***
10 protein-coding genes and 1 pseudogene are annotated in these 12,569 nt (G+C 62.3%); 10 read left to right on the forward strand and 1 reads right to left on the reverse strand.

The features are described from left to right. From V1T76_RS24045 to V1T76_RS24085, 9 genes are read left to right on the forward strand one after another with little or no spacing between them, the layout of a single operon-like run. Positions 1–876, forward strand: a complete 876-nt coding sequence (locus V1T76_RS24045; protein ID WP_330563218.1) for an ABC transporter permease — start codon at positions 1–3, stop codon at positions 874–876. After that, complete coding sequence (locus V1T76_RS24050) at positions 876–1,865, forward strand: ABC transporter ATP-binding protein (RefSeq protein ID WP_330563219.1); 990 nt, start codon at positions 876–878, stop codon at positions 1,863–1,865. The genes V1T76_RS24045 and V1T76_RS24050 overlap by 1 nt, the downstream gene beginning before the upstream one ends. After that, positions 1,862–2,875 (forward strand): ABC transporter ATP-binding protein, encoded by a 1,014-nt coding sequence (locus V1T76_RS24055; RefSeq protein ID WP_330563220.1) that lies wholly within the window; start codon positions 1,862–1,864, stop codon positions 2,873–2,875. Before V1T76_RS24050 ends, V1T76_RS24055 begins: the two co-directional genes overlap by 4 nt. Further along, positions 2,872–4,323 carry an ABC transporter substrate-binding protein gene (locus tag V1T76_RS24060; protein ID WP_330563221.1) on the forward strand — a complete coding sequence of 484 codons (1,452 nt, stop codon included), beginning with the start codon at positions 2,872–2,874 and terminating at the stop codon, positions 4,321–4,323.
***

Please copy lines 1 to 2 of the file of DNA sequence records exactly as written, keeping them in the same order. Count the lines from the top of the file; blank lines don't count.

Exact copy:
10 protein-coding genes and 1 pseudogene are annotated in these 12,569 nt (G+C 62.3%); 10 read left to right on the forward strand and 1 reads right to left on the reverse strand.

The features are described from left to right. From V1T76_RS24045 to V1T76_RS24085, 9 genes are read left to right on the forward strand one after another with little or no spacing between them, the layout of a single operon-like run. Positions 1–876, forward strand: a complete 876-nt coding sequence (locus V1T76_RS24045; protein ID WP_330563218.1) for an ABC transporter permease — start codon at positions 1–3, stop codon at positions 874–876. After that, complete coding sequence (locus V1T76_RS24050) at positions 876–1,865, forward strand: ABC transporter ATP-binding protein (RefSeq protein ID WP_330563219.1); 990 nt, start codon at positions 876–878, stop codon at positions 1,863–1,865. The genes V1T76_RS24045 and V1T76_RS24050 overlap by 1 nt, the downstream gene beginning before the upstream one ends. After that, positions 1,862–2,875 (forward strand): ABC transporter ATP-binding protein, encoded by a 1,014-nt coding sequence (locus V1T76_RS24055; RefSeq protein ID WP_330563220.1) that lies wholly within the window; start codon positions 1,862–1,864, stop codon positions 2,873–2,875. Before V1T76_RS24050 ends, V1T76_RS24055 begins: the two co-directional genes overlap by 4 nt. Further along, positions 2,872–4,323 carry an ABC transporter substrate-binding protein gene (locus tag V1T76_RS24060; protein ID WP_330563221.1) on the forward strand — a complete coding sequence of 484 codons (1,452 nt, stop codon included), beginning with the start codon at positions 2,872–2,874 and terminating at the stop codon, positions 4,321–4,323.